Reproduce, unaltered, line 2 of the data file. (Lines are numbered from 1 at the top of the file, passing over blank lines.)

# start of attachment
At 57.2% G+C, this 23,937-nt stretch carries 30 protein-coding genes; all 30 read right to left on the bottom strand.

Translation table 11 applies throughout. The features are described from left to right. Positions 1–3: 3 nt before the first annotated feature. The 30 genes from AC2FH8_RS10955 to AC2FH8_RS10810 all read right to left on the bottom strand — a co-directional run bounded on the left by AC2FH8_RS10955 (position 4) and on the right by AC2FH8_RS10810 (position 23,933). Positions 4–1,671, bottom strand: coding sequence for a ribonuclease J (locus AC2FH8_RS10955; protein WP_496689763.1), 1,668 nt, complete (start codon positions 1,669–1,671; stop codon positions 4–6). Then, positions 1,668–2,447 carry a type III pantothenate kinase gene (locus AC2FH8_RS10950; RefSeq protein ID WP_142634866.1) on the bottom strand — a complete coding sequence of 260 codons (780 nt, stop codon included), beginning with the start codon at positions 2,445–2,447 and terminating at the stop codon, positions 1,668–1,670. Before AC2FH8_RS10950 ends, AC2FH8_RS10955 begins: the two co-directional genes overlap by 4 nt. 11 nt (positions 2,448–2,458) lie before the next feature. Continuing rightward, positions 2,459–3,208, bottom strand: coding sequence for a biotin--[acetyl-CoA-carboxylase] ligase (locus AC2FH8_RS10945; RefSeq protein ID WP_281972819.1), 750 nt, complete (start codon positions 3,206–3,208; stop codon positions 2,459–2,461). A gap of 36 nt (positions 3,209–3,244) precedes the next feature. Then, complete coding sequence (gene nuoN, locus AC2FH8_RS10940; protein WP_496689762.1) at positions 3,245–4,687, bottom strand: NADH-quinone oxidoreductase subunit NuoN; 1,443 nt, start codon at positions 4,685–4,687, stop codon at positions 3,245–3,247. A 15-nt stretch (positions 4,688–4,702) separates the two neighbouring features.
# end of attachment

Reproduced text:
Translation table 11 applies throughout. The features are described from left to right. Positions 1–3: 3 nt before the first annotated feature. The 30 genes from AC2FH8_RS10955 to AC2FH8_RS10810 all read right to left on the bottom strand — a co-directional run bounded on the left by AC2FH8_RS10955 (position 4) and on the right by AC2FH8_RS10810 (position 23,933). Positions 4–1,671, bottom strand: coding sequence for a ribonuclease J (locus AC2FH8_RS10955; protein WP_496689763.1), 1,668 nt, complete (start codon positions 1,669–1,671; stop codon positions 4–6). Then, positions 1,668–2,447 carry a type III pantothenate kinase gene (locus AC2FH8_RS10950; RefSeq protein ID WP_142634866.1) on the bottom strand — a complete coding sequence of 260 codons (780 nt, stop codon included), beginning with the start codon at positions 2,445–2,447 and terminating at the stop codon, positions 1,668–1,670. Before AC2FH8_RS10950 ends, AC2FH8_RS10955 begins: the two co-directional genes overlap by 4 nt. 11 nt (positions 2,448–2,458) lie before the next feature. Continuing rightward, positions 2,459–3,208, bottom strand: coding sequence for a biotin--[acetyl-CoA-carboxylase] ligase (locus AC2FH8_RS10945; RefSeq protein ID WP_281972819.1), 750 nt, complete (start codon positions 3,206–3,208; stop codon positions 2,459–2,461). A gap of 36 nt (positions 3,209–3,244) precedes the next feature. Then, complete coding sequence (gene nuoN, locus AC2FH8_RS10940; protein WP_496689762.1) at positions 3,245–4,687, bottom strand: NADH-quinone oxidoreductase subunit NuoN; 1,443 nt, start codon at positions 4,685–4,687, stop codon at positions 3,245–3,247. A 15-nt stretch (positions 4,688–4,702) separates the two neighbouring features.